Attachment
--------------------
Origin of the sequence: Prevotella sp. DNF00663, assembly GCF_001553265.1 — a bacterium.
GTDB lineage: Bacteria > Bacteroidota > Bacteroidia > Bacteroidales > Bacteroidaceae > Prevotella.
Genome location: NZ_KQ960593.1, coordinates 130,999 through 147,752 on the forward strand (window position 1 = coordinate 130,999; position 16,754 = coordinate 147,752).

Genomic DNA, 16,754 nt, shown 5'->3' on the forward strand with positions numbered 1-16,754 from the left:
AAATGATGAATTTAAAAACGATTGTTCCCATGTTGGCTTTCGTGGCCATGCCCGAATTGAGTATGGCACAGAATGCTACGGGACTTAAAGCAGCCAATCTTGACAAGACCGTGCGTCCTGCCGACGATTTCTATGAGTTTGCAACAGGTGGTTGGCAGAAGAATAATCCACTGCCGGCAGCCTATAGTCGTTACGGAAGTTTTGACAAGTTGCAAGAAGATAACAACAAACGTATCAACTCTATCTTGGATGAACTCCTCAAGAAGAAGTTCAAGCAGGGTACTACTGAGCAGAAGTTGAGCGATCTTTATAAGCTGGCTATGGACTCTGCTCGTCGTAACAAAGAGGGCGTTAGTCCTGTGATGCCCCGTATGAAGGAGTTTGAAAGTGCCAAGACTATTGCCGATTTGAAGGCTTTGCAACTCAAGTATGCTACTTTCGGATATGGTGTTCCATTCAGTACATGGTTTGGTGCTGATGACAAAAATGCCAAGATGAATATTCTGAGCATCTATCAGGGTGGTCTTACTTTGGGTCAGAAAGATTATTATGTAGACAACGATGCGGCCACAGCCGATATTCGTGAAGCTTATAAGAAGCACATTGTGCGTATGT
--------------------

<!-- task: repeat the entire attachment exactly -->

Origin of the sequence: Prevotella sp. DNF00663, assembly GCF_001553265.1 — a bacterium.
GTDB lineage: Bacteria > Bacteroidota > Bacteroidia > Bacteroidales > Bacteroidaceae > Prevotella.
Genome location: NZ_KQ960593.1, coordinates 130,999 through 147,752 on the forward strand (window position 1 = coordinate 130,999; position 16,754 = coordinate 147,752).

Genomic DNA, 16,754 nt, shown 5'->3' on the forward strand with positions numbered 1-16,754 from the left:
AAATGATGAATTTAAAAACGATTGTTCCCATGTTGGCTTTCGTGGCCATGCCCGAATTGAGTATGGCACAGAATGCTACGGGACTTAAAGCAGCCAATCTTGACAAGACCGTGCGTCCTGCCGACGATTTCTATGAGTTTGCAACAGGTGGTTGGCAGAAGAATAATCCACTGCCGGCAGCCTATAGTCGTTACGGAAGTTTTGACAAGTTGCAAGAAGATAACAACAAACGTATCAACTCTATCTTGGATGAACTCCTCAAGAAGAAGTTCAAGCAGGGTACTACTGAGCAGAAGTTGAGCGATCTTTATAAGCTGGCTATGGACTCTGCTCGTCGTAACAAAGAGGGCGTTAGTCCTGTGATGCCCCGTATGAAGGAGTTTGAAAGTGCCAAGACTATTGCCGATTTGAAGGCTTTGCAACTCAAGTATGCTACTTTCGGATATGGTGTTCCATTCAGTACATGGTTTGGTGCTGATGACAAAAATGCCAAGATGAATATTCTGAGCATCTATCAGGGTGGTCTTACTTTGGGTCAGAAAGATTATTATGTAGACAACGATGCGGCCACAGCCGATATTCGTGAAGCTTATAAGAAGCACATTGTGCGTATGT